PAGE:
A spokesperson for DfE said the department takes the security of data we hold “extremely seriously” and confirmed it will publish a full response to the ICO by the end of 2022 giving “detailed progress in respect of all the actions identified”.

Why wasn’t there a massive fine?

In keeping with the ICO’s Regulatory Action Policy, they considered issuing a fine of £10 million. This is the amount considered to be ‘effective, proportionate and dissuasive’. However, the Information Commissioner has chosen not to issue a fine in this case, in line with its revised approach to public sector enforcement, announced in June 2022.

Some may find this surprising, so let’s dig deeper. John Edwards, UK Information Commissioner, said:

“No-one needs persuading that a database of pupils’ learning records being used to help gambling companies is unacceptable. Our investigation found that the processes put in place by the Department for Education were woeful. Data was being misused, and the Department was unaware there was even a problem until a national newspaper informed them.

“We all have an absolute right to expect that our central government departments treat the data they hold on us with the utmost respect and security. Even more so when it comes to the information of 28 million children.

“This was a serious breach of the law, and one that would have warranted a £10 million fine in this specific case. I have taken the decision not to issue that fine, as any money paid in fines is returned to government, and so the impact would have been minimal. But that should not detract from how serious the errors we have highlighted were, nor how urgently they needed addressing by the Department for Education.”

So Govt Departments can break the law and not be fined?

Well on the face of it, in the case of data protection, yes! Mr Edwards has confirmed the ICO are trialling a new approach to public sector enforcement which will see more public reprimands without fines, in all but the most serious cases.

In return, the ICO has received a commitment from the Cabinet Office and DCMS to create a cross-Whitehall senior leadership group, to encourage compliance with high data protection standards.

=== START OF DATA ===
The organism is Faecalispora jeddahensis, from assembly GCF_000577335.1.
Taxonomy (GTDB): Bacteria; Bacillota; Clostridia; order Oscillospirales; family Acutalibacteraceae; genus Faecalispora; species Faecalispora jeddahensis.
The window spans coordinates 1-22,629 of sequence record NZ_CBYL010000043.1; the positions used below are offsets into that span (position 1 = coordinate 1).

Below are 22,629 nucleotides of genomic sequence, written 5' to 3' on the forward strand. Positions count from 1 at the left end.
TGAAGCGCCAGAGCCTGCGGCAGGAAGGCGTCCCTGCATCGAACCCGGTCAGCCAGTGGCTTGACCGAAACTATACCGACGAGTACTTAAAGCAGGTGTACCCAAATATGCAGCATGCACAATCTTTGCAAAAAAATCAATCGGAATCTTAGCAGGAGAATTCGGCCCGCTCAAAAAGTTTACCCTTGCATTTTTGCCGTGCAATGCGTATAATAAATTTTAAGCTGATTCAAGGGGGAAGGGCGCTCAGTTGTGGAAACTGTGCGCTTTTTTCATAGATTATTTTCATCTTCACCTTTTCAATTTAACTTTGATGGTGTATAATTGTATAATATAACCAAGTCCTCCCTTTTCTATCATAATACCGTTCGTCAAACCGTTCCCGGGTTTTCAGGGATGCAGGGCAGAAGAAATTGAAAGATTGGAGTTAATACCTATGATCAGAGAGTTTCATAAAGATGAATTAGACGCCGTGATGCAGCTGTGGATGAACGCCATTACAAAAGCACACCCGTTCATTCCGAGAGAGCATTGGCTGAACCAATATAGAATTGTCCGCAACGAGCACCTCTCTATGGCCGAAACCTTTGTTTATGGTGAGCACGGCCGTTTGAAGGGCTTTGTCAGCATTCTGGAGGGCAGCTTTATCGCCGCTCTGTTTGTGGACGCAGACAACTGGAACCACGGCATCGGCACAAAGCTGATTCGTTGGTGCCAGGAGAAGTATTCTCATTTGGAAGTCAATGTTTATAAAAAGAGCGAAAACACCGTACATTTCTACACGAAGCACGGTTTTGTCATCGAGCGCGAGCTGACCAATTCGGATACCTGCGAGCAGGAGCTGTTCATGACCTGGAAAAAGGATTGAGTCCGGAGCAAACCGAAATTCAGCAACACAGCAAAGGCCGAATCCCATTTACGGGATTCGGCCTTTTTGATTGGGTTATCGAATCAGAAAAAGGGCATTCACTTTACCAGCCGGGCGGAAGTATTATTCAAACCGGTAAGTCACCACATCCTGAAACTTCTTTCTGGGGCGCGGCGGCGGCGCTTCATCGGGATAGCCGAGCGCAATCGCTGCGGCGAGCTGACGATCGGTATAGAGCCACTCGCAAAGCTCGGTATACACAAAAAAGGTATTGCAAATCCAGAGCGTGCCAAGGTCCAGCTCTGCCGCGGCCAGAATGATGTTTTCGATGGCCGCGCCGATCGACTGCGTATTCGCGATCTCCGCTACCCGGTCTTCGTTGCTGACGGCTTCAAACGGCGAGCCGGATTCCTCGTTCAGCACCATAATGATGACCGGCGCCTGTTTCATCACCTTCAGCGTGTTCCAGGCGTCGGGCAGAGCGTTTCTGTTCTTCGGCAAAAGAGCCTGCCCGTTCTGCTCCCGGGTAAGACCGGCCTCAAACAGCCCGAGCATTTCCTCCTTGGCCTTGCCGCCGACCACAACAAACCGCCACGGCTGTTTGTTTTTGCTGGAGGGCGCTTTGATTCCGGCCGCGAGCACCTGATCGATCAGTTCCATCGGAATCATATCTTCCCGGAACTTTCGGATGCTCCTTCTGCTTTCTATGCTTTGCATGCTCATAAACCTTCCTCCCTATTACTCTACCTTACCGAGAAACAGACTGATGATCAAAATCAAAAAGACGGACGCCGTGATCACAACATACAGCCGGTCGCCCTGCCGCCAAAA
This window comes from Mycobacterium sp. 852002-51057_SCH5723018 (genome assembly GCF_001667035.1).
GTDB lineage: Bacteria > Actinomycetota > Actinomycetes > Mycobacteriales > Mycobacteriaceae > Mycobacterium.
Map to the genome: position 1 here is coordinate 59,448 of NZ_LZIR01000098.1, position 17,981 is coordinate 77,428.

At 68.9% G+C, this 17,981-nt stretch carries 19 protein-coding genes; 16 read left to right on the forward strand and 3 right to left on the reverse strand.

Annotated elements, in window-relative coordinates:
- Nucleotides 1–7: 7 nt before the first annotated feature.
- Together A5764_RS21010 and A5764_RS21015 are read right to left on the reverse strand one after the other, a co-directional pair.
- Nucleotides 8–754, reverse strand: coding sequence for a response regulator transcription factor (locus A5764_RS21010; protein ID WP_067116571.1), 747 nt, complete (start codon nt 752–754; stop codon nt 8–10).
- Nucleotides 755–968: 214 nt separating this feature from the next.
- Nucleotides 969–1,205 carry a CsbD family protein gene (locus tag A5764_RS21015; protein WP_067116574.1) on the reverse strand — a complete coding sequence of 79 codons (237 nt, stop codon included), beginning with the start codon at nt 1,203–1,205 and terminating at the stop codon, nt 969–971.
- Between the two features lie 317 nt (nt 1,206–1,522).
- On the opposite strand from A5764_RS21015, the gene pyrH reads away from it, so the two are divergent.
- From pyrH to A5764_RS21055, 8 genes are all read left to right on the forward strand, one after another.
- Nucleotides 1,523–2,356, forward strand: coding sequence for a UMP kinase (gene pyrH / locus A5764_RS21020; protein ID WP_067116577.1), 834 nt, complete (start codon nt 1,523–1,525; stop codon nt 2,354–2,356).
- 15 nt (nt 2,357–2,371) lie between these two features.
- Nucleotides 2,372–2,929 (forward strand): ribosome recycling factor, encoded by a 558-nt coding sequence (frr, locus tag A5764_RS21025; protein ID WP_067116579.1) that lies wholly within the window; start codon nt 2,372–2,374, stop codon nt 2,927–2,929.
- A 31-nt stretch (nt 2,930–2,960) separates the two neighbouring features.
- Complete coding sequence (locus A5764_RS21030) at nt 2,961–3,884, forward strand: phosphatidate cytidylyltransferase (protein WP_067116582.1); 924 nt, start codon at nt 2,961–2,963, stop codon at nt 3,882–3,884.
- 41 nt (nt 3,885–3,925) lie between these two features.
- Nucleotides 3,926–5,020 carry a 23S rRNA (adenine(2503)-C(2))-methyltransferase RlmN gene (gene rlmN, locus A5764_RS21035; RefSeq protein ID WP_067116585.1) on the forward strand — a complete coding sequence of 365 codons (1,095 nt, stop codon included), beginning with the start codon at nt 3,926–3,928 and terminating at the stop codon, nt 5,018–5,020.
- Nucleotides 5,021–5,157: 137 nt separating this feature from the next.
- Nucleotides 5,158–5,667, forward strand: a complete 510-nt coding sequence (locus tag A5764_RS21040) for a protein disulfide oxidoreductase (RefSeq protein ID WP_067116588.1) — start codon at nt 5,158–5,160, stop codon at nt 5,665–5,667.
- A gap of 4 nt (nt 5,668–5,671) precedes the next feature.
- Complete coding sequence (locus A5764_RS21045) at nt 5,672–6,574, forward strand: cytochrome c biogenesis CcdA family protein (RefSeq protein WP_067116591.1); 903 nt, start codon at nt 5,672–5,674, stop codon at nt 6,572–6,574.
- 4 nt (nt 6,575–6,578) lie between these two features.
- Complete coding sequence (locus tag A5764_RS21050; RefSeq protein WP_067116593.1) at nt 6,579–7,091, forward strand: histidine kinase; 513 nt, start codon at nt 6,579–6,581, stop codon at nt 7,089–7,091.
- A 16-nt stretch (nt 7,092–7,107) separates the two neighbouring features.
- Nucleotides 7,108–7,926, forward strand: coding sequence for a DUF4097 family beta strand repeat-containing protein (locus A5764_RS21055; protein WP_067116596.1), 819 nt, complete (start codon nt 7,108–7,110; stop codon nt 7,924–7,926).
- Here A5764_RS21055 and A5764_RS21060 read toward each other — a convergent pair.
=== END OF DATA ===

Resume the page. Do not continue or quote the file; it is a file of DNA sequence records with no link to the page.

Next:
Hmmm… how do we feel about this?

I totally understand issuing a fine to the DfE is, ultimately, a fine against public funds for education. Which means our children could potentially be the ones who would suffer if a hefty fine was imposed. Nobody wins here.

But on the flipside, could this approach significantly weaken the deterrent? Will public sector employees feel motivated enough to go take appropriate steps to comply with data protection laws when there’s little risk of being fined?

After all, the private sector will continue to be fined as appropriate when they’re found to have violated the data laws.

What do you think? We’d love to hear your thoughts at

A timely reminder?

This case serves as a helpful reminder that we need to take care the personal data we collect and hold as an organisation is not used for purposes which are incompatible with the original purposes.

Due diligence is especially important when the data is shared with other organisations, who might use it for their own purposes.

We must always be clear and transparent about how we use people’s data so they have an opportunity to exercise their right to object, and indeed any other privacy rights.

Ask yourself this key question; ‘Is your data use compatible with what you collected it for?’